Facing the Truth: Student discusses being openly gay in high school

Facing the Truth: Student discusses being openly gay in high school

Riley Miller, Opinion Editor

During May of this year, junior Ian Curry’s mother was the first to find out he’s gay.

Curry said he was extremely nervous when he told her.

“[I was nervous] not because she was against it, but because I had never admitted it to anyone,” he said.

When Curry’s friends, other family members and peers began to find out, he said they treated him better than they had before, and he wishes he would have come out earlier because of it.

“I would’ve been hurt a lot less,” he said. “People stopped whispering about me being gay and instead were happy for me. It was weird.”

Curry said there was one person in particular who helped him accept his sexuality.

“A friend helped me,” he said. “I saw how happy he was with being out, and it helped me realize things about myself. But I think I only came out because I was ready, and I accepted it.”

Curry said it upsets him to hear that others usually feel nervous when telling their loved ones they’re gay.

“It makes me sad, especially because the main reason most people don’t come out is because their parents aren’t OK with it,” he said. “They go through all this suffering because of the people who are supposed to be their caretakers. It’s awful.”

Curry said giving advice to those who are considering coming out isn’t easy or consistent because it depends on the person.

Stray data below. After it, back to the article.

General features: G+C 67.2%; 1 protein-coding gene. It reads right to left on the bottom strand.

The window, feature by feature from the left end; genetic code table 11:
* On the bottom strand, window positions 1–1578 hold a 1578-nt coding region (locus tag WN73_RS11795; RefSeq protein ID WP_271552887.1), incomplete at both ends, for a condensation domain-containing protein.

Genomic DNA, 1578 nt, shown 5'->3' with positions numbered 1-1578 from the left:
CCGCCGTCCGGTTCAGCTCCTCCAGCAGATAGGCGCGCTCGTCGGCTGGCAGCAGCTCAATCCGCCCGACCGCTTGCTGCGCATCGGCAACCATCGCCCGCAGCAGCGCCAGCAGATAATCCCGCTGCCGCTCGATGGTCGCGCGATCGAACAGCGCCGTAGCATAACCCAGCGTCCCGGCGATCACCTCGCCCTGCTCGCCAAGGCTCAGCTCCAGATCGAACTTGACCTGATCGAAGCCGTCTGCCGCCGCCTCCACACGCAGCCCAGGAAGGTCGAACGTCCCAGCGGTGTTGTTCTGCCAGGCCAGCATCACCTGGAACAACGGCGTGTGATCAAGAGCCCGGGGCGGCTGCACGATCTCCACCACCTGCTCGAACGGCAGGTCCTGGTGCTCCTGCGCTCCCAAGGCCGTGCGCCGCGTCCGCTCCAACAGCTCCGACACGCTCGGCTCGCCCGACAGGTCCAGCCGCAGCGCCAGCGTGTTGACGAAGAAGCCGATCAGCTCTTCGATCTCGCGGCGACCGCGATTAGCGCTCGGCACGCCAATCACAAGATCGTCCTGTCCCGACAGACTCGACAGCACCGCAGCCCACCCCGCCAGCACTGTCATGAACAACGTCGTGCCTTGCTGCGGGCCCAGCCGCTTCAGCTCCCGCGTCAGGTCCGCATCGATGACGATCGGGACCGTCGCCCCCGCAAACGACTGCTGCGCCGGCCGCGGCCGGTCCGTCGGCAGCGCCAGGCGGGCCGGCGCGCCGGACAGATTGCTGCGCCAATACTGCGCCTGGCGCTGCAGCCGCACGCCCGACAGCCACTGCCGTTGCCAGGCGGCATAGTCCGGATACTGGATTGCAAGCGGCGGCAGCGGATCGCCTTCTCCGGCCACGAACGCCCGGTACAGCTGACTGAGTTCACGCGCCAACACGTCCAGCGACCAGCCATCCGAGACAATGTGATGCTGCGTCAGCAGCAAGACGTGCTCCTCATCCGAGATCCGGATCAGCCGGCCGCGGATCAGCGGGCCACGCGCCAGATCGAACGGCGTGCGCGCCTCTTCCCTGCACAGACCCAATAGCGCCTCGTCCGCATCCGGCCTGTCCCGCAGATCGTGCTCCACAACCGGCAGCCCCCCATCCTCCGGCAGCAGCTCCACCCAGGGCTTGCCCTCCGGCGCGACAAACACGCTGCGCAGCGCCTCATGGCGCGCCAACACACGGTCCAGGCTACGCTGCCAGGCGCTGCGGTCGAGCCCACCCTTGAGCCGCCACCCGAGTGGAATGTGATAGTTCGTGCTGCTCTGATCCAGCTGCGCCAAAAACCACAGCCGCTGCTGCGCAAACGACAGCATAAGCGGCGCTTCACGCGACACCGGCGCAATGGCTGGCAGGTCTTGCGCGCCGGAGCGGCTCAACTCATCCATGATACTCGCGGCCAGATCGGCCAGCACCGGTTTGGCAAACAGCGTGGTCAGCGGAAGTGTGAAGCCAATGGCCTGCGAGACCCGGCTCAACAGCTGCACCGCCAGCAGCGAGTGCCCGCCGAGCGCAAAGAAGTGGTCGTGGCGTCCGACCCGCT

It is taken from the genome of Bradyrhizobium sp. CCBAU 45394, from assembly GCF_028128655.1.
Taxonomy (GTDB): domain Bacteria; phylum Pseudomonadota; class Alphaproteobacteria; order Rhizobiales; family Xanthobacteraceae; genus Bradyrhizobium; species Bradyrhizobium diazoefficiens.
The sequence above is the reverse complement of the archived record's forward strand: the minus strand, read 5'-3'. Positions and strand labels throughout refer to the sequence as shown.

“I always recommend coming out to a friend or someone you know [who] will love you no matter what,” he said. “If you are super comfortable with yourself and being gay, coming out will be the best thing ever. If you still are nervous and unsure about your sexuality, it is always smart to get help from those you trust, and hopefully those people are your family.”

Curry said society often categorizes everyone who is gay into the same group.

“A common misconception would have to be that gay guys are all the same — super flaming, hair done, stuff like that,” he said. “Really, we are just like every other guy. There are gay guys I know that people would assume are straight just by looking at them. There are so many different kinds of gay people that we can’t always be grouped into a category. Just because we are gay doesn’t mean it changes our personality.”

When people use gay slurs, Curry said whether or not he takes it offensively depends on the context.

“[The words] don’t really bother me, but if someone is using them hurtfully toward me or others, it does,” he said.

Curry said he thinks homophobes are usually flawed in their reasoning.

“Most people seem to be homophobic just because they don’t understand how it works and how anyone could ever be ‘not straight,’” he said. “Now, everyone has a right to their opinion, but just because a book made way too many years ago said it was wrong doesn’t mean it can apply to this time.”

As far as the possibility of eventually getting married to another male goes, Curry said he’s not too concerned, but anti-gay policies still upset him.

“I feel like the [United States] looks at me as less of a person than a straight one,” he said.

However, overall, Curry said coming out has only brought good things.

“I love it,” he said. “My quality of life since I came out improved 110 percent. I have so many loving friends, and I know how much I get supported. It’s just amazing.”